I am never disappointed by the Scandinavians’ ability to deliver gripping and compulsive thrillers for the big and small screens. And now Sofi Oksanen has extended this ability to the stage with her first and only play Purge, translated from the Finnish by Eva Buchwald.
Elgiva Field directs the UK premier of Purge for the beautiful Arcola Theatre – that has as good as overtaken The Donmar in my eyes for its choice of productions, acting talent and atmosphere.
The lights go down and you have barely a moment to draw breath before it is stopped in your chest. Estonia. 1947. Basement of the Town Hall. A grainy, black and white film: woman tied to a chair, head covered with a sack. Shirt torn open, breasts exposed, private parts prodded and poked with a cold steel gun.
Estonia was handed over by the Nazis to the USSR in 1940. The Soviets actually staged a sham revolution in which the people “demanded” to be part of the Soviet Union. Following WWII, it remained Eastern Bloc. Thousands were killed, sent to Siberia, remained under oppression or fled to Finland. A guerilla movement was established – the Forest Brothers – to fight the Reds, but to little avail.
Surrounded by the atrocities of the post-war Soviet rulers and the present-day clamber out of economic destitution, two entwined tales of murder, love and survival take place in Estonia’s back and beyond. The story slides back and forth between 1947 and the Now, with old woman Allide revisiting her painful past and having to confront her awkward present. Rosemary Flegg has made the space feel like we are sitting in Allide’s wood cabin. It is close, stifling, smoky and intoxicating.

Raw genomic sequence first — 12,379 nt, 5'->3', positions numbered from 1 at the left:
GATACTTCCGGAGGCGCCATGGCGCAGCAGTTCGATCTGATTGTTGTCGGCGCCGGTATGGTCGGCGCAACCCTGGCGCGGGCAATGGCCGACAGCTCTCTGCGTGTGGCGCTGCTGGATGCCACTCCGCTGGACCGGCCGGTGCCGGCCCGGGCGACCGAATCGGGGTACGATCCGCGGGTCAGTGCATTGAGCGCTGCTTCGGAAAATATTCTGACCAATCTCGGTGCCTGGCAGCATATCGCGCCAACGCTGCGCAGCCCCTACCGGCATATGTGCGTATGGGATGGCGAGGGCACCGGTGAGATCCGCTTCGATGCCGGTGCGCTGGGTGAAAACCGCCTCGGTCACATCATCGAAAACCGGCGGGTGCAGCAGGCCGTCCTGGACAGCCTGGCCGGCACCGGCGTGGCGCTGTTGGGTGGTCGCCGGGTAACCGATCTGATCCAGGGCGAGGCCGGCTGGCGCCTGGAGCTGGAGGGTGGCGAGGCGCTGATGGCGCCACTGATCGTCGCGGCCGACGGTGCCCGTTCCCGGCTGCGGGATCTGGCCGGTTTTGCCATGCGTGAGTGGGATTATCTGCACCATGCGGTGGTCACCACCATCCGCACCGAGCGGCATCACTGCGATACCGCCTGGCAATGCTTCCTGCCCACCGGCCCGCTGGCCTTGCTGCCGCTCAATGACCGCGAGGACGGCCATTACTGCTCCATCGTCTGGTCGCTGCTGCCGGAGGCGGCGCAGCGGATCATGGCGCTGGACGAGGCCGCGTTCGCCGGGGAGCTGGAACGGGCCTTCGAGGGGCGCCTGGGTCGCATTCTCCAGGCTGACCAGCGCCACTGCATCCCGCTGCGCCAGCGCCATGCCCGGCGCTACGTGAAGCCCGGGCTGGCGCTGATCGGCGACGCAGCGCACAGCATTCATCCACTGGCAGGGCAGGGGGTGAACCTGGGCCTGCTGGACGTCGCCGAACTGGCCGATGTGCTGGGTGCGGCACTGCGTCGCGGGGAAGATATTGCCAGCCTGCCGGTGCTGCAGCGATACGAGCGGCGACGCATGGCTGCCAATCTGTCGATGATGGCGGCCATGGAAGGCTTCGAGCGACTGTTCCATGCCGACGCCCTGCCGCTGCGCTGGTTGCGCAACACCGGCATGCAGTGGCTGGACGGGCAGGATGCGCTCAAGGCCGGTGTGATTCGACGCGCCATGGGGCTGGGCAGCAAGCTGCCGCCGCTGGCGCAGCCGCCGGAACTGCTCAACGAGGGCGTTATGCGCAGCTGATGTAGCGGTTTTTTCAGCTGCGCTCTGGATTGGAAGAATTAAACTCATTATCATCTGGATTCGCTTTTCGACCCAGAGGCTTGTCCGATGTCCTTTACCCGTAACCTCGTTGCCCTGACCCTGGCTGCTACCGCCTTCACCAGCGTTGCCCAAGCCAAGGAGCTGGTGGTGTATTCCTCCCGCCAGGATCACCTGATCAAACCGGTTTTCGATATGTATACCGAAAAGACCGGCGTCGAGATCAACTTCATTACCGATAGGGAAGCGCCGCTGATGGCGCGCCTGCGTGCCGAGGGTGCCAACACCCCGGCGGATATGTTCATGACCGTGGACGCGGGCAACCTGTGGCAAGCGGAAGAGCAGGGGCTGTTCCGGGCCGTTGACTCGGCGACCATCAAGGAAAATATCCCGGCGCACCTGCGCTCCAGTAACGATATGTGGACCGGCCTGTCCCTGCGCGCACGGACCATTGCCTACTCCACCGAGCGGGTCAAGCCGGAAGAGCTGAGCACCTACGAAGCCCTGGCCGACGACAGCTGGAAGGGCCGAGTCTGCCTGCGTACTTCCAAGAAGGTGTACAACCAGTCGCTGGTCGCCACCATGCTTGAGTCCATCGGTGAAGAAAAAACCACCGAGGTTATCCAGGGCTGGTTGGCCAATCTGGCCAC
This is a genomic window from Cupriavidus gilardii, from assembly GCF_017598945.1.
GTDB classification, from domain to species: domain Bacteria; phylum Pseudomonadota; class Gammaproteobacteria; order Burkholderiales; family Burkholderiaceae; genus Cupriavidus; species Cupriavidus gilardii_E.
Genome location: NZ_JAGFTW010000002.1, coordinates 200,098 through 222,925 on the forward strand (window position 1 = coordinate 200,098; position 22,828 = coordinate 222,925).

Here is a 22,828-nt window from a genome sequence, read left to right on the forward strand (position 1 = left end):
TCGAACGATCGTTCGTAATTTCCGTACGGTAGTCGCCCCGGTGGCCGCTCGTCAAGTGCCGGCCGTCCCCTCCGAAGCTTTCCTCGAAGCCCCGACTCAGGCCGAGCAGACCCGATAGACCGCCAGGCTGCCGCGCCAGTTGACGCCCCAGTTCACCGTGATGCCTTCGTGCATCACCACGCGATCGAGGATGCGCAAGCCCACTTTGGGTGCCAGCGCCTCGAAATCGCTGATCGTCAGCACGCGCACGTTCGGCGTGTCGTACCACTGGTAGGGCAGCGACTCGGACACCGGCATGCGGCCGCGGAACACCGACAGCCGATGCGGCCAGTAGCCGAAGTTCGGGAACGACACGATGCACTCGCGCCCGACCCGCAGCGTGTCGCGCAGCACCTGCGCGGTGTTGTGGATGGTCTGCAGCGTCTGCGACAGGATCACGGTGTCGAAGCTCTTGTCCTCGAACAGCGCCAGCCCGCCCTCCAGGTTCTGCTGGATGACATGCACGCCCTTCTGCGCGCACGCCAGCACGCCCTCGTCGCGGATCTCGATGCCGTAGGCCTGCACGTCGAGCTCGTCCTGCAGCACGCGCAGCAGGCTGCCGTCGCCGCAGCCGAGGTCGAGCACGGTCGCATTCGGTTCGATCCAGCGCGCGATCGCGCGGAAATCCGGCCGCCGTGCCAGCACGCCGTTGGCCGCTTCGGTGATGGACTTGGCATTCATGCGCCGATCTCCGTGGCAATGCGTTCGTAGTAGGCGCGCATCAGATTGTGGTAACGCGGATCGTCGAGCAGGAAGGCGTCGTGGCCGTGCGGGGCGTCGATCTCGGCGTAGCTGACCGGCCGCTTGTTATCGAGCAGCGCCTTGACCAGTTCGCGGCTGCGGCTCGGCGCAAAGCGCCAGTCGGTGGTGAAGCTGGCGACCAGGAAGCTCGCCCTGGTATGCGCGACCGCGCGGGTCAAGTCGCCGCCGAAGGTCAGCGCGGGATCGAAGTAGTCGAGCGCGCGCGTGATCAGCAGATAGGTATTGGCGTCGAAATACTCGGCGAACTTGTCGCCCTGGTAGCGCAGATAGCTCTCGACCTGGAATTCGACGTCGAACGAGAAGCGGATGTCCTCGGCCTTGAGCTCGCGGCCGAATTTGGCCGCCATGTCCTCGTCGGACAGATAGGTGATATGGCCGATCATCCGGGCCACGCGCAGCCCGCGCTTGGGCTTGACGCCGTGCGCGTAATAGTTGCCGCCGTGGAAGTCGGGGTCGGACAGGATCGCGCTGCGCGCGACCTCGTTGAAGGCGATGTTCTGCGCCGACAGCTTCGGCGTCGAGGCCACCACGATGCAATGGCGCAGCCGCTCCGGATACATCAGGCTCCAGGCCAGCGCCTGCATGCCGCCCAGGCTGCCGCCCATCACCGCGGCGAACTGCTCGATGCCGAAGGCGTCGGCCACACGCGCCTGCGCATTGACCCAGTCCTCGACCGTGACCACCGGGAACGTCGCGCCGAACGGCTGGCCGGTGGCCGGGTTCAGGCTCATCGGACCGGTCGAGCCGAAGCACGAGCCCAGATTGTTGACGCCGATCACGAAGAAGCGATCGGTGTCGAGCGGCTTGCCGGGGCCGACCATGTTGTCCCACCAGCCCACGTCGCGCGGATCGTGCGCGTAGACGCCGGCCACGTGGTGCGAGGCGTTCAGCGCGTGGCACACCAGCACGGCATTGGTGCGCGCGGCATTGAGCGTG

The two Allides – old and young – played by Illona Linthwaite and Rebecca Todd respectively, were cast superbly well together. It may have taken a while for Todd to show us how talented she is, but by the beginning of the second half all eyes are on her. Kris Gummerus gave all in his vulnerable portrayal of Hans – member of the Forest Brothers and in Anne Frank hiding in the cellar – the man Allide will go to endless and extreme lengths to protect. Elicia Daly, Liam Thomas, Johnny Vivash and Benjamin Way all give good supporting performances.
Oksanen – her own mother an Estonian immigrant – uses the country’s monstrous political history as the insidious instigator of a powerful drama. The plot is magnificent and possibly the leading element in this production. Leaving us teetering on a cliffhanger at the interval, this is as captivating as Denmark’s The Killing. Purge is an ideal candidate for a Film or TV reworking: shooting for the Finnish-made film version took place in Estonia at the end of 2011. One to look out for.
Field has taken a brave step and come out victorious. To see a play like no other, catch Purge at The Arcola before 24th March.